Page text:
Community Research and Development Information Service - CORDIS

Reduced wind vibration in bridges and turbine blades

As the length of suspended span bridges and wind turbine blades increase they become more vulnerable to wind induced vibrations and instabilities. An EU-funded project has investigated how best to address this challenge.
Reduced wind vibration in bridges and turbine blades
The blades of wind turbines are growing and length, while being constructed from lighter and more flexible material, making them susceptible to flutter and buffeting. Flutter is instability due to the negative dampening effects, which can occur in winds of sufficiently high speeds, whereas buffeting is caused by turbulence or other disturbances such as wakes in the incoming wind field.

These phenomena can be a significant source of fatigue damage and undermine the structures serviceability. The ACTAGREEN (Aeroelasticity control for transportation and green energy) project was therefore established to seek common techniques for analysing and suppressing wind induced oscillation in large, flexible civil engineering structures.

The initiative combined expertise in mechanics, aerodynamics and control and began by investigating the limits and potential of leading and trailing edge flaps in suppressing aeroelastic instabilities. Results showed that although stabilization for the system can be achieved relatively simply it is sensitive to wind speeds beyond the torsional divergence speed.

This important finding sets a qualitative limit and benchmark for the performance of all controllers using leading-edge and trailing-edge winglets. In the case of long-span bridges it was also found that it was possible to significantly increase the structure’s performance by fitting the deck with controllable flaps along one third of the total length of the main span.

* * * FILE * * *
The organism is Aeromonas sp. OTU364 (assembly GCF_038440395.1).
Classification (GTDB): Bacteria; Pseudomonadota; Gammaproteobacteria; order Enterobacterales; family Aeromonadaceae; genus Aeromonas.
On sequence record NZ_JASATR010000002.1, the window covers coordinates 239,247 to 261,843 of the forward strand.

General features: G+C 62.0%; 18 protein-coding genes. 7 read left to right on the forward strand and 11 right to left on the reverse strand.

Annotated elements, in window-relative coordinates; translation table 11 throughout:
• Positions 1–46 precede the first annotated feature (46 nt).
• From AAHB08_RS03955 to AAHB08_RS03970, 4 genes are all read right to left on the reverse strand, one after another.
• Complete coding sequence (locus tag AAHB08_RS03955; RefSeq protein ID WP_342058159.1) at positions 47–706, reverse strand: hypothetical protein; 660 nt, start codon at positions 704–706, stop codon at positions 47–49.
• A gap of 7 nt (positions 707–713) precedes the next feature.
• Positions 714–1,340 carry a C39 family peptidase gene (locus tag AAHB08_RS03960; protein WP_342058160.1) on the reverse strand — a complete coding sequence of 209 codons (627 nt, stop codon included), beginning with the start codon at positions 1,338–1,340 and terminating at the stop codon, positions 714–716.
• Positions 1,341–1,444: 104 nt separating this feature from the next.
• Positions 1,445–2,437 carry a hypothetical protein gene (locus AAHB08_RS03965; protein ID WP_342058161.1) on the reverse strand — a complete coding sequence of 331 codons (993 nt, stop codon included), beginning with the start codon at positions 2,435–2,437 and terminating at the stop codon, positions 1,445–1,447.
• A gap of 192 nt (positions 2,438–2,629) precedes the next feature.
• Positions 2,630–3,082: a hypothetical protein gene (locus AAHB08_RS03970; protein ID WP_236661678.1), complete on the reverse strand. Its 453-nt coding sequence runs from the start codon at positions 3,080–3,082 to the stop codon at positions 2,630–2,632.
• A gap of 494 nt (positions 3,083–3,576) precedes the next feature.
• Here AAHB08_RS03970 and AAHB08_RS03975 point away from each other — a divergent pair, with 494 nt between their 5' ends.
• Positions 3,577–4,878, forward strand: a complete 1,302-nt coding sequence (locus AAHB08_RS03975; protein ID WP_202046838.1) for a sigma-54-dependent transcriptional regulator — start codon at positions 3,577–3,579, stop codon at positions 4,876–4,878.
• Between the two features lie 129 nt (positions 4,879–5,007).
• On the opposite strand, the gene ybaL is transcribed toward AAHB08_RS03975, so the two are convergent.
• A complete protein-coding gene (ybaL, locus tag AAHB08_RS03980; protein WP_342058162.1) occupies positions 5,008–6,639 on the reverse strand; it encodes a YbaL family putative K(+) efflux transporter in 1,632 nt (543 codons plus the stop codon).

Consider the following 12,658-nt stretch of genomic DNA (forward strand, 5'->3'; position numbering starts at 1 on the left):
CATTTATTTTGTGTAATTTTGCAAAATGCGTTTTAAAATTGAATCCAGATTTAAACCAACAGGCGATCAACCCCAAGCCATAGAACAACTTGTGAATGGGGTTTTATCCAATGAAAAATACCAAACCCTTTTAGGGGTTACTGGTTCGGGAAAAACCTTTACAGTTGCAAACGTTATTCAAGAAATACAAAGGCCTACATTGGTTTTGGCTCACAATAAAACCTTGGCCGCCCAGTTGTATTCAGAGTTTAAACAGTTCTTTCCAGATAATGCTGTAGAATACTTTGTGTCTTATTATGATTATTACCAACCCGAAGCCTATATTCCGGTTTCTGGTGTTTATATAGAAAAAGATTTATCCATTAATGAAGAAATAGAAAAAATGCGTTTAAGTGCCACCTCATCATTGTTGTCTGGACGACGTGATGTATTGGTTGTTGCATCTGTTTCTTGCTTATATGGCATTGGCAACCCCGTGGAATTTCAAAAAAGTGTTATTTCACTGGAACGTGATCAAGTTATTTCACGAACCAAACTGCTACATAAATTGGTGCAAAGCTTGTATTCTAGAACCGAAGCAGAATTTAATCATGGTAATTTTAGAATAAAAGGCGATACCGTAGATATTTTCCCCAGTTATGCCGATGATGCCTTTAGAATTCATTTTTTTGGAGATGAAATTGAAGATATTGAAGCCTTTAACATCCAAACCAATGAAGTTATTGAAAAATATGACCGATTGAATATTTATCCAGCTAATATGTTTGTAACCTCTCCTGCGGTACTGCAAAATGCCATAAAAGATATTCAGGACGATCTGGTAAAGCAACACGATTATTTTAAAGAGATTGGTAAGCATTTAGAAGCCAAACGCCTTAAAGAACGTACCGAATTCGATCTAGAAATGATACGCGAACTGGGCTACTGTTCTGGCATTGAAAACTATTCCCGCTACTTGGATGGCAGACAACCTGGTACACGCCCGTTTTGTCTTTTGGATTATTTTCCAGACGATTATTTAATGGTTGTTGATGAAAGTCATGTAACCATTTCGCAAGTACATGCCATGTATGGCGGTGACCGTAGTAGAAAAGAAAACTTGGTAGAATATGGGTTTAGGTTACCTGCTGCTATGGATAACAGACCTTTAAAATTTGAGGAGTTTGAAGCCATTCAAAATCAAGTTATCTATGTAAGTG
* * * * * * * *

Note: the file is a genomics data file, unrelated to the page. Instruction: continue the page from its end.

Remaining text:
Wind tunnel tests were conducted to confirm numerical findings and showed that leading edge and controlled edge flaps were effective in stabilizing the bridge. In addition, the use of passive systems, which did not require an energy supply, were used to devise the novel Flap Mass Damper (FMD), which absorbs energy from the vibrating structure.

Researchers also showed that ′strip theory′ (whereby aerodynamic forces on a given section depend only on the flow field at that section) can be applied to long-span suspension bridges, regardless the scale of the turbulence. These results are also relevant for wings or rotor blades.

ACTAGREEN will benefit the bridge design and construction industry and as well as the wind turbine industry. It will also benefit EU citizens by providing access to cheaper mobility and cheaper wind energy. The work also has important spin-off applications for the fluid-dynamic control of other flexible structures that operate within a flexible flow field.

Related information

Keywords

Flutter, buffeting, wind turbine blade, ACTAGREEN, aeroelasticity, flap mass damper
Record Number: 191095 / Last updated on: 2017-02-15
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